Regulation of RhoA GTPase signaling by guanine nucleotide exchange factors in response to extracellular matrix adhesion and DNA damage Public Deposited

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  • March 21, 2019
  • Dubash, Adi Dara
    • Affiliation: School of Medicine, Department of Cell Biology and Physiology
  • The Rho family of GTPases are proteins which regulate a large number of biological functions, including cell proliferation, survival, adhesion, and migration. Rho proteins cycle between an inactive GDP-bound form, and an active GTP-bound form. This regulatory cycle is controlled by guanine nucleotide exchange factors (GEFs) which activate Rho proteins by causing exchange of GDP for GTP. While significant advances have been made in understanding how Rho proteins control downstream pathways (specifically cytoskeletal structure), less is known about how GTPase activation is regulated by GEFs in response to specific extracellular signals. Adhesion of cells to components of the the extracellular matrix, such as fibronectin (FN), leads to activation of RhoA. We therefore wanted to determine which GEFs were responsible for activation of RhoA downstream of FN adhesion. Using an affinity pulldown for activated GEFs, we show that the RhoA-specific GEFs Lsc/p115 RhoGEF and LARG are activated when cells are plated onto FN, but not other GEFs such as Ect2 or Dbl. Knockdown of Lsc and LARG together significantly decreases RhoA activation, and stress fiber and focal adhesion formation downstream of FN adhesion. Similarly, overexpression of a catalytically inactive mutant of Lsc/p115 RhoGEF inhibits RhoA activity, stress fiber and focal adhesion formation on FN. These data establish a previously uncharacterized role for the exchange factors Lsc/p115 RhoGEF and LARG in linking FN signals to downstream RhoA activation. RhoA has also been shown to be activated in response to stimuli that causes double stranded DNA breaks, such as ionizing radiation (IR). Activation of RhoA in response to DNA damage causes upregulation of the p38 mitogen activated protein kinase (MAPK) signaling pathway. While the majority of RhoA is present in the cytoplasm of cells, we show for the first time that a small fraction of RhoA localizes to the nucleus, and that activity of the nuclear pool of RhoA is increased in response to IR. IR also causes activation of the nuclear localized RhoA GEF, Net1. These data therefore establish a previously unappreciated role for Net1 and RhoA signaling in the nucleus of cells in response to DNA damage.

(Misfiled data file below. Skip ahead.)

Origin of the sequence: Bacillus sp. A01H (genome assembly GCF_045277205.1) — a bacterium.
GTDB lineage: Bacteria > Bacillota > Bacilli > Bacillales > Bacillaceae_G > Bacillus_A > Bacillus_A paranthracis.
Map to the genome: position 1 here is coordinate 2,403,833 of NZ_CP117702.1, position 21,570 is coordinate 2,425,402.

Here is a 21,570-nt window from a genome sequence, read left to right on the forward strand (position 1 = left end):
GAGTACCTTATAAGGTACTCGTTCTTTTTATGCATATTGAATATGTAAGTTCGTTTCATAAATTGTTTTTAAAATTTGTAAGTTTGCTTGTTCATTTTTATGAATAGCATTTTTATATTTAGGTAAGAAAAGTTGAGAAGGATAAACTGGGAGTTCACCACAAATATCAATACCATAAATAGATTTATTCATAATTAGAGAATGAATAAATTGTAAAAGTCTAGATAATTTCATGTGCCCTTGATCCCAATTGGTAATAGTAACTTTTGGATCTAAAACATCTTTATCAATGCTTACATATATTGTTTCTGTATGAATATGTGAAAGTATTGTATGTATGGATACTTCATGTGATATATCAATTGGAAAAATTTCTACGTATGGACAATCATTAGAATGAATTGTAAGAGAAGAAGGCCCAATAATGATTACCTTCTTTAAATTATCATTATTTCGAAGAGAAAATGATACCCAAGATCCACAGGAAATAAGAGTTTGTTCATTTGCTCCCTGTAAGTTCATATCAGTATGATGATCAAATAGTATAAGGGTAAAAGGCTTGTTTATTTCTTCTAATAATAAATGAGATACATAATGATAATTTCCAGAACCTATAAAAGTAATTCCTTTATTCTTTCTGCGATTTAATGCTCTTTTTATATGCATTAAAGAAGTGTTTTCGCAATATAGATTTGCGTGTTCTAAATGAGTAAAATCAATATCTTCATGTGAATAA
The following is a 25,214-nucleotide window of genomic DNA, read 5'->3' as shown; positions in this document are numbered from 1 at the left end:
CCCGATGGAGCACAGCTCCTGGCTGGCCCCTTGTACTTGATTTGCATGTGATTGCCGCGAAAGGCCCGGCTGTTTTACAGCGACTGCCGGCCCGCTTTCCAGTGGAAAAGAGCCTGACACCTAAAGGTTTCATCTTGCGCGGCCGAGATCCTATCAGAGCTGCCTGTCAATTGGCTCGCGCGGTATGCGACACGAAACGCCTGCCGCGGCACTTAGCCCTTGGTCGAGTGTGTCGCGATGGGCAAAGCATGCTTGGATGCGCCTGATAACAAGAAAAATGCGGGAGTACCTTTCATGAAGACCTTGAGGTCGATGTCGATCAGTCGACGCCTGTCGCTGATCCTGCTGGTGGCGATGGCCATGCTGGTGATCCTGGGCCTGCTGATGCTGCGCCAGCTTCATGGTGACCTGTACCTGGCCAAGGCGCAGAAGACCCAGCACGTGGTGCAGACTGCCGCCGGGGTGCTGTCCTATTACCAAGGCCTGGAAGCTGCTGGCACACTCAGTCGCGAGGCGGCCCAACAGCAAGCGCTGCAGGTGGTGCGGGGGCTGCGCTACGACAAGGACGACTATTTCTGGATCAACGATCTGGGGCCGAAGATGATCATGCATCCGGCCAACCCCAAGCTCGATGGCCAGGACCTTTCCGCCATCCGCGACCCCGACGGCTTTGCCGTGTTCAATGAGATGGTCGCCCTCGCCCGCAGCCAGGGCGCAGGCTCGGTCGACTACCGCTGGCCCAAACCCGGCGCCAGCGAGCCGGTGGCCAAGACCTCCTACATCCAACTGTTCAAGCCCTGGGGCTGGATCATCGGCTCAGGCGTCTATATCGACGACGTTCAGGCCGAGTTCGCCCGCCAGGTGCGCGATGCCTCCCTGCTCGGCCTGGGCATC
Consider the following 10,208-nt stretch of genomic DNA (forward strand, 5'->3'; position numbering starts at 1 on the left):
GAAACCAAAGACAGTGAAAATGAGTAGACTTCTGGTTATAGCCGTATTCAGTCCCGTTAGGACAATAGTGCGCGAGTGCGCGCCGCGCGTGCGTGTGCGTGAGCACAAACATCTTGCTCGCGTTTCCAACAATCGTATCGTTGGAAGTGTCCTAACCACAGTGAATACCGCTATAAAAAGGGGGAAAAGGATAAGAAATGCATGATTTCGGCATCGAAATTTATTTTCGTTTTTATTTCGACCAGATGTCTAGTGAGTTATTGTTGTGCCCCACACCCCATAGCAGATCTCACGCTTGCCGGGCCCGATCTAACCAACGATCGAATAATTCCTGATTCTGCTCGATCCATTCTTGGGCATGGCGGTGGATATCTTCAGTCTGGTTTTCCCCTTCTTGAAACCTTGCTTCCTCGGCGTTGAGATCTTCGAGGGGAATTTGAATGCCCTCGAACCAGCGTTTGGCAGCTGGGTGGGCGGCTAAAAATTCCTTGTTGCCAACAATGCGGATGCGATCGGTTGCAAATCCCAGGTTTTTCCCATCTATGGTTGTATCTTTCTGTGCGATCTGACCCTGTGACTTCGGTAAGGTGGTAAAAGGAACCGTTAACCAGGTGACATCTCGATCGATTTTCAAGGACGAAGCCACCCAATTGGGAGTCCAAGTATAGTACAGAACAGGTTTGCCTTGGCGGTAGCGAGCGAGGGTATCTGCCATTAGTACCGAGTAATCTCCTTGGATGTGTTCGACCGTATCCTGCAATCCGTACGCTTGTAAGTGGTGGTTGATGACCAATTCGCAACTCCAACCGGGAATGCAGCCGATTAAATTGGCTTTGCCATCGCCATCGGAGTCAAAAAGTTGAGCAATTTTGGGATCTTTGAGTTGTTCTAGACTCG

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  • In Copyright
  • Burridge, Keith
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  • University of North Carolina at Chapel Hill
  • Open access

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